Maximize Your Bond Line of Credit by Collecting Account Receivables

Author, Matt Gaynor, Director of Surety, Rancho Mesa Insurance Services, Inc.

Image of stacked quarters and hourglass in a row.

We often hear the term “cash is king” in the construction business. When referring to our contractor clients’ bond line of credit, this term is paramount. The various sources of cash listed on a balance sheet (i.e., cash in the bank, accounts receivable, available bank lines of credit) will largely influence the bond company’s calculation of the bond credit line. Let’s focus on accounts receivable.

When we provide the bond company a financial statement from a client, they will often request we include a Schedule of the Accounts Receivable and Accounts Payable statement. Generally, the schedule breaks out the receivables by 30, 60, and 90 day increments. Regarding the open receivable balances scheduled as “over 90 days past the invoice date,” the bond company will subtract this amount from the equity and working capital analysis because they feel that a greater risk exists in the collection of these receivables.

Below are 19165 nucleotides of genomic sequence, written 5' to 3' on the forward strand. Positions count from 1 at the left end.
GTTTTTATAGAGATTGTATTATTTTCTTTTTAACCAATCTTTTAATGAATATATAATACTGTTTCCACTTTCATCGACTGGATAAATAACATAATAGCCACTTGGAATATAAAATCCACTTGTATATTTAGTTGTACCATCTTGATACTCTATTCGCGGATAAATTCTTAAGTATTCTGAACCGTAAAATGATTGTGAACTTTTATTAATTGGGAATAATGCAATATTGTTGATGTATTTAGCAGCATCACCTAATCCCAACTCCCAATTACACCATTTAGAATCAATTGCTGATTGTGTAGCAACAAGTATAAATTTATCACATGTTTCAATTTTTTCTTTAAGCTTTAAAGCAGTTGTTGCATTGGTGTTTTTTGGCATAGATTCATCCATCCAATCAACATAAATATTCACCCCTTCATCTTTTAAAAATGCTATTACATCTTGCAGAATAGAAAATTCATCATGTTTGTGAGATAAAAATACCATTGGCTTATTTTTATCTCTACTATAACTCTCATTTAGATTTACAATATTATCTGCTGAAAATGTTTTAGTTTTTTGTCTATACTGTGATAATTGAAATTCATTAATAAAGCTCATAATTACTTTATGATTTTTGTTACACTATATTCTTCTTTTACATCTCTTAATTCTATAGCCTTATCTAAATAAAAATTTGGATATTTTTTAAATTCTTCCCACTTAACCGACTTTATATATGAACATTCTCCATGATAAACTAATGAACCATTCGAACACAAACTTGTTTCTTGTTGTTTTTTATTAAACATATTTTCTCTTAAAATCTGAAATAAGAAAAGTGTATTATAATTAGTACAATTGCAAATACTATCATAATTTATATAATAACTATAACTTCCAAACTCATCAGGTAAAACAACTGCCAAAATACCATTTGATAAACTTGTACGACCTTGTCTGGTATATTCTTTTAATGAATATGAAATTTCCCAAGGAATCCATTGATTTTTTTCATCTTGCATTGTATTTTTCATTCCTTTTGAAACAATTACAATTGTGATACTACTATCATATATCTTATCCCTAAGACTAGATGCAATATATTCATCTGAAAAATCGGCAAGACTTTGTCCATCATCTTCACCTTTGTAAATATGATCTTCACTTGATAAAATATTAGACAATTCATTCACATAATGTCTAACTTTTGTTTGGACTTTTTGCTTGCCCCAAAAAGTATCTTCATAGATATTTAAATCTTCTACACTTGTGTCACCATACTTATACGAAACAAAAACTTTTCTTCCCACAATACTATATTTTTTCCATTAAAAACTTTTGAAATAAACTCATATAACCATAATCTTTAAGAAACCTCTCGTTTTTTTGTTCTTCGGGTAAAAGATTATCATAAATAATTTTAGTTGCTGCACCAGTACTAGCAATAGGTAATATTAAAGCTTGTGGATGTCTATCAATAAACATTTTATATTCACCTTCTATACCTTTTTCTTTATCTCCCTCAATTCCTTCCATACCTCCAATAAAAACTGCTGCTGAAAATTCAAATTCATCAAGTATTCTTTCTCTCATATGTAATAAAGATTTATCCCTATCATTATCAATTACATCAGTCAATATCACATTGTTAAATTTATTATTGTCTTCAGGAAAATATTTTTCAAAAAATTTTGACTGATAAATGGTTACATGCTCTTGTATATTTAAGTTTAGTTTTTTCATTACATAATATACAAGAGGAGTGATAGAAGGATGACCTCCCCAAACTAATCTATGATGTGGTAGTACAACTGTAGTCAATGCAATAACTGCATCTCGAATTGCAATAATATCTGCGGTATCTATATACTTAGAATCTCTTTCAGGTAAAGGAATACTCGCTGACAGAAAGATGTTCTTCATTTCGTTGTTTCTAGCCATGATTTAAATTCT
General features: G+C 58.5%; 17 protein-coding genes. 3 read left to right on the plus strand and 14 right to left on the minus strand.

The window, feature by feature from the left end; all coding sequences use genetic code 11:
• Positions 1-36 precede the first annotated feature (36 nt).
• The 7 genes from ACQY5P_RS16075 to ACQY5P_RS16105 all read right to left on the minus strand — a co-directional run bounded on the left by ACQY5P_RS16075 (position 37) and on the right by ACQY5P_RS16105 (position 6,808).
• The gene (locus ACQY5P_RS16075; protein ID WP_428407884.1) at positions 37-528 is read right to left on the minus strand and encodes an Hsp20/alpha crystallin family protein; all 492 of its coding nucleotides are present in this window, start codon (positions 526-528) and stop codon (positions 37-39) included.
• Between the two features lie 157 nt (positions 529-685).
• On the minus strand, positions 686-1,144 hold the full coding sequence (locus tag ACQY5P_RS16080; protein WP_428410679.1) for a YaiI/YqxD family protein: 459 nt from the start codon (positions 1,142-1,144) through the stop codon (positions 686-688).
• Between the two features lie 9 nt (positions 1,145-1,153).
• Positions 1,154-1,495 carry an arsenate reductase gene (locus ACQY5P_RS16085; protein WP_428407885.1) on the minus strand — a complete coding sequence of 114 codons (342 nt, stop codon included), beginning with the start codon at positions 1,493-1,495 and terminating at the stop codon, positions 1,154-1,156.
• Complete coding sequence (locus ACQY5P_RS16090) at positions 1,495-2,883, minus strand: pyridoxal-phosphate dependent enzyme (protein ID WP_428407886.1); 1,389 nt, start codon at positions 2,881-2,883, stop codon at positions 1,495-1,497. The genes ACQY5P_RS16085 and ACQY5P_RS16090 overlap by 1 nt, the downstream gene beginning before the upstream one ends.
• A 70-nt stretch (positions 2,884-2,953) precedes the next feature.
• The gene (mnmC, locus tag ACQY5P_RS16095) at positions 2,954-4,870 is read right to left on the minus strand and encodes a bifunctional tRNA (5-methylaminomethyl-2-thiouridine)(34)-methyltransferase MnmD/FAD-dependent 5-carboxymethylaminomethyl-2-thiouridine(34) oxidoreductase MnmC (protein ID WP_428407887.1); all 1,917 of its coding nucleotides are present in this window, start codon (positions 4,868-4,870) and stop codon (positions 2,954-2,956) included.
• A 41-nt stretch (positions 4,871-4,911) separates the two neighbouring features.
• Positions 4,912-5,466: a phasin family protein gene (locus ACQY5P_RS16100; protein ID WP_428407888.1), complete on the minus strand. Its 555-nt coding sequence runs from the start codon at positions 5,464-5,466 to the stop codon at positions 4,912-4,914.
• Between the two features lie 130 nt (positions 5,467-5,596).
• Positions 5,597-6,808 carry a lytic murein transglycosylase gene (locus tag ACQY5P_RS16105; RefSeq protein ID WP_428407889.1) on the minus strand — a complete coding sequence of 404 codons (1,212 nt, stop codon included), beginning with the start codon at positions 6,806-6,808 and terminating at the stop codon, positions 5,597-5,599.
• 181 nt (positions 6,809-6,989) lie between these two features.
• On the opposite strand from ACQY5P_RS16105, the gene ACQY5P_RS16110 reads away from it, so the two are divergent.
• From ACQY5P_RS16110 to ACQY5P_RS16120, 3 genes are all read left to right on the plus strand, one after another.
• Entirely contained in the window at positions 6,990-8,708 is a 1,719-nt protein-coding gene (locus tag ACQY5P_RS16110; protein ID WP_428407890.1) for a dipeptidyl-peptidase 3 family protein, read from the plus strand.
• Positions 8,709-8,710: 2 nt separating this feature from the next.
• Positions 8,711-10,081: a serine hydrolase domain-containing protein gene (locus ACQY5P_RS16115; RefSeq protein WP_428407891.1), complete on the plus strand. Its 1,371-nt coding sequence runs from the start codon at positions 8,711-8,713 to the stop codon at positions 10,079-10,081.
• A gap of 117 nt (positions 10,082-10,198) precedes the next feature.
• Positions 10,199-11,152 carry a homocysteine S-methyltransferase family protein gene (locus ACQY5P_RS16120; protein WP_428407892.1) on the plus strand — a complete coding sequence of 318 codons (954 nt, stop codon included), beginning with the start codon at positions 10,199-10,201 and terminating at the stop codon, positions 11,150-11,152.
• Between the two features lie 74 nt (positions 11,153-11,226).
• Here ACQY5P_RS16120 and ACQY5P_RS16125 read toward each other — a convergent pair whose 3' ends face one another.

The over 90-day receivables become very important since the collection of these receivables can mean the difference between a bond company approving or declining a specific bid request (for a project which our contractor may already be heavily invested). The bond underwriter wants to ensure that the contractor has sufficient cash coming in the door to pay the labor, suppliers, and subcontractors on current projects – and may not want to take on additional risk if they are concerned about receivable collections needed to pay for these costs.

Being awarded a contract, whether bid or negotiated, is extremely important to a contractor’s success. But right behind the importance of winning and executing the contract, is the contractor’s ability to collect the money to ensure they are getting paid for the work they do. Make sure you have a good receivables team in place so that paperwork is issued correctly/timely, and consistently follow up on late payments to collect your money.

If you would like a better understanding of how the accounts receivable collection process affects your bond line of credit, feel free to contact me at (619) 937-0165 or to discuss ways to ensure your bond program is efficient as possible.